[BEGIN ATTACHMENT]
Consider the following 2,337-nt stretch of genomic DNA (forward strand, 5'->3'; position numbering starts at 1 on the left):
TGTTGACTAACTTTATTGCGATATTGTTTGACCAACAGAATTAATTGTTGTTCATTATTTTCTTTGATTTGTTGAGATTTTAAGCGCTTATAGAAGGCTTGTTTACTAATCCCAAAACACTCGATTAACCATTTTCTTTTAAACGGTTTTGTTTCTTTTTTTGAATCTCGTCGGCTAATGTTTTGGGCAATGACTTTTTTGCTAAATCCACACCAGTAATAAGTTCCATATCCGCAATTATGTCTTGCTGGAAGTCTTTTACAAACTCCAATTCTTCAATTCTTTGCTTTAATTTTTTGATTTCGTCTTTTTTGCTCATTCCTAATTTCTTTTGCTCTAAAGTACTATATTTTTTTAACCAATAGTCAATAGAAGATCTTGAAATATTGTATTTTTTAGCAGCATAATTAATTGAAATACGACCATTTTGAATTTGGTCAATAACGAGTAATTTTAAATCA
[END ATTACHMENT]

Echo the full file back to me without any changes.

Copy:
Consider the following 2,337-nt stretch of genomic DNA (forward strand, 5'->3'; position numbering starts at 1 on the left):
TGTTGACTAACTTTATTGCGATATTGTTTGACCAACAGAATTAATTGTTGTTCATTATTTTCTTTGATTTGTTGAGATTTTAAGCGCTTATAGAAGGCTTGTTTACTAATCCCAAAACACTCGATTAACCATTTTCTTTTAAACGGTTTTGTTTCTTTTTTTGAATCTCGTCGGCTAATGTTTTGGGCAATGACTTTTTTGCTAAATCCACACCAGTAATAAGTTCCATATCCGCAATTATGTCTTGCTGGAAGTCTTTTACAAACTCCAATTCTTCAATTCTTTGCTTTAATTTTTTGATTTCGTCTTTTTTGCTCATTCCTAATTTCTTTTGCTCTAAAGTACTATATTTTTTTAACCAATAGTCAATAGAAGATCTTGAAATATTGTATTTTTTAGCAGCATAATTAATTGAAATACGACCATTTTGAATTTGGTCAATAACGAGTAATTTTAAATCA